Why the UK has the least resilient financial system in the G7
Photo credit: Aleem Yousaf
June 2, 2015 // By: Josh Ryan-Collins
Since the financial crisis of 2008, financial sector regulators have spoken frequently about ‘resilience’ of the financial system. The Bank of England’s June 2014 Financial Stability Report, for example, uses the word 56 times – but there is little agreement as to what the term actually means.
Often it seems to be implicitly assumed that, by making individual banks hold more capital we can stop them from ever going bust - ‘resilient’ banks will equal a resilient system. This is a dangerous assumption that ignores our growing understanding that complex systems are about much more than the sum of their individual parts.
Today NEF launches a new Index that sets out how we can measure financial system resilience and why efforts to redesign and regulate the system are necessary to ensure economic stability, both here in the UK and globally.
Drawing on academic and policy literature and a series of consultations with experts, we set out six fundamental factors that should be taken in to account when measuring and assessing system resilience. These include: diversity, interconnectedness and network structure, financial system size, asset composition, liability composition, complexity and transparency.
We add to this the regulators’ favourite, the ratio of bank’s capital to assets, to form a composite Index and examined the results across the Group of 7 advanced economies since 2000 (see figure below).
Figure 1: Financial systems resilience index - Composite Index
For the UK, the news is not good. According to the latest available data (2012), the NEF Financial Resilience Index gives the UK a resilience rating of just 27, lagging behind the US (56), Canada (62), Italy (63), France (66), Japan (71) and Germany (73).
As shown in the graph above, the resilience of our financial system resilience took a nosedive in the early 2000s and, despite a small improvement since 2008, is still nowhere near bridging the gap with its nearest competitors. Why is this?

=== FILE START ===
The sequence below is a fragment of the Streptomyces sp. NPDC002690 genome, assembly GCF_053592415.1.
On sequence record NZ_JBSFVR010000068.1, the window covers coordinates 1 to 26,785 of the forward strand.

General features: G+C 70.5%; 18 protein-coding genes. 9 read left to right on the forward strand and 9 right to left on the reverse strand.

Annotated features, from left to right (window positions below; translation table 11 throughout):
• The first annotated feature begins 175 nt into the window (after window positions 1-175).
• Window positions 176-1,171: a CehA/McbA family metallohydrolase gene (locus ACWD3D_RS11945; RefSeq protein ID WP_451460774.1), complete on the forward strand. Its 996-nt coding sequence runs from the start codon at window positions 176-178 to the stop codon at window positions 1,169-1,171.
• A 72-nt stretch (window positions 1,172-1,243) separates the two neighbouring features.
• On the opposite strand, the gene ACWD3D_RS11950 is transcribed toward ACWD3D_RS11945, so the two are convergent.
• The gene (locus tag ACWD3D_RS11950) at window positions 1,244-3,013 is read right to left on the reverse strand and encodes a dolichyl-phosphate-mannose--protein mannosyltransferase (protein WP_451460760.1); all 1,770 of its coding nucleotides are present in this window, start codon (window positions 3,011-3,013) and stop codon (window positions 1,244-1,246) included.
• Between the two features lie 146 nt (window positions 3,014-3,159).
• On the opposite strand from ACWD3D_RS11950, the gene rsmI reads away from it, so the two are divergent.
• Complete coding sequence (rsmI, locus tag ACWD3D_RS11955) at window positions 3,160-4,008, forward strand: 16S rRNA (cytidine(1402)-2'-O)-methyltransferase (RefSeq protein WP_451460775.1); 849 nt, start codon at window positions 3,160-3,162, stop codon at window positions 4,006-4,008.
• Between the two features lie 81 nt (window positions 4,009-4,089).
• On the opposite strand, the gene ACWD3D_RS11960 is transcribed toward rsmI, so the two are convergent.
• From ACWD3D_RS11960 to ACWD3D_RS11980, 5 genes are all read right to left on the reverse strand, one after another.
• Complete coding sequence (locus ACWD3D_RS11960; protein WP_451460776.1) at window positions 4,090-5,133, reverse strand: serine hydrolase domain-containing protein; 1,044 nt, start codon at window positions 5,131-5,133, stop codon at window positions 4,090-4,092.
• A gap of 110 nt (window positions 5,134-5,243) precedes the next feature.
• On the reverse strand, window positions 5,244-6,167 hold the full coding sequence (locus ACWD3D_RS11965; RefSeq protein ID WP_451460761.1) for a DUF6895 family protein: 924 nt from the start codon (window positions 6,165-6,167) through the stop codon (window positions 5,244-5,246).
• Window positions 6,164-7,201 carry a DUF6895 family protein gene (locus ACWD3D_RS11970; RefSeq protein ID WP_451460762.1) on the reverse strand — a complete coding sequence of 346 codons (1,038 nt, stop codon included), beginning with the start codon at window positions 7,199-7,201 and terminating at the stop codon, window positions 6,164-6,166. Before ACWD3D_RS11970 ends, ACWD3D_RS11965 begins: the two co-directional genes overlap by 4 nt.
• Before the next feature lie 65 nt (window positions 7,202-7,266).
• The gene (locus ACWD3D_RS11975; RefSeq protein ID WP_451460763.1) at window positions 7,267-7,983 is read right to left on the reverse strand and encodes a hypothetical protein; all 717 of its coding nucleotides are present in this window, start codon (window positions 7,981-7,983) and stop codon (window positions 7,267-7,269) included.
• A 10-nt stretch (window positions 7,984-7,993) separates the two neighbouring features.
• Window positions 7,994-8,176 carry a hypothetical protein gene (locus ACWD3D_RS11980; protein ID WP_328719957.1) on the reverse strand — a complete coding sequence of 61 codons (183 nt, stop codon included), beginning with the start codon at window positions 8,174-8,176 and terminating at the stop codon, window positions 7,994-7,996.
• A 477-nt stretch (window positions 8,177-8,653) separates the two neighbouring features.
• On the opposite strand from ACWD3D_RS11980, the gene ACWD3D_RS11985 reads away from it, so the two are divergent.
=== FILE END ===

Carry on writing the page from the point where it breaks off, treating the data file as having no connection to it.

Firstly, the UK banking system is the largest financial system of the major advanced economies, relative to GDP. As a historical global financial centre, this is not surprising. But it is only in the last 10 years that the size of the UK financial system – in terms of total bank assets as a percentage to GDP – has expanded notably faster than other advanced economies. The UK also now has some of the highest levels of private household debt among the G7, making it vulnerable to monetary shocks such as shifting interest rates.
UK banks are also more interconnected with other parts of the financial sector, including the so called ‘shadow banking sector’, than our G7 competitors. UK banks both lend to and receive funding from other financial corporations to a greater extent than other advanced economies. We are also more exposed to international shocks since our banks hold many more foreign assets than our competitors. Yet academic research suggests that, beyond a certain point, intra-financial system connectivity enhances vulnerability to system-wide shocks.
Our financial system is also lacking in diversity. Whilst our G7 competitors have a significant number of cooperative, mutual and public savings banks, the UK is dominated (82%) by shareholder owned and large banks.
How can the UK improve its resilience?
Finance received little attention in the election campaign – if politicians talk about it at all, it is to reassure us that banking reform is done and dusted. But our analysis shows that post-crisis reforms have in fact been woefully inadequate to address the structural problems with our financial system. If we are to weather the next financial storm, we need a new approach.
Our analysis shows the importance of diversity within our financial system. Efforts to increase competition within the UK financial sector must not simply mean more ‘lookalike’ challenger banks.
Equally, policy-makers cannot rely on complex new capital requirements to ensure system resilience: structural reforms, such as separating retail from investment banking, will be more effective.
Innovations in finance, such as the rise of peer-to-peer lending, could also significantly improve system resilience, but this depends on how the industry evolves – if P2P platforms are simply bought up by existing banks or their loans securitized, this could actually increase financial fragility.
The Bank of England has made a good start in thinking about the financial system in a more holistic way with the creation of the Financial Policy Committee and increased focus on macroprudential policy. We hope this report helps regulators go further and explicitly define system resilience and measure and publish resilience indicators on a regular basis.
Only then can we talk more seriously about a stronger UK financial system that will ensure our economic stability in the face of any future crises.
How can the UK improve the resilience of its financial system?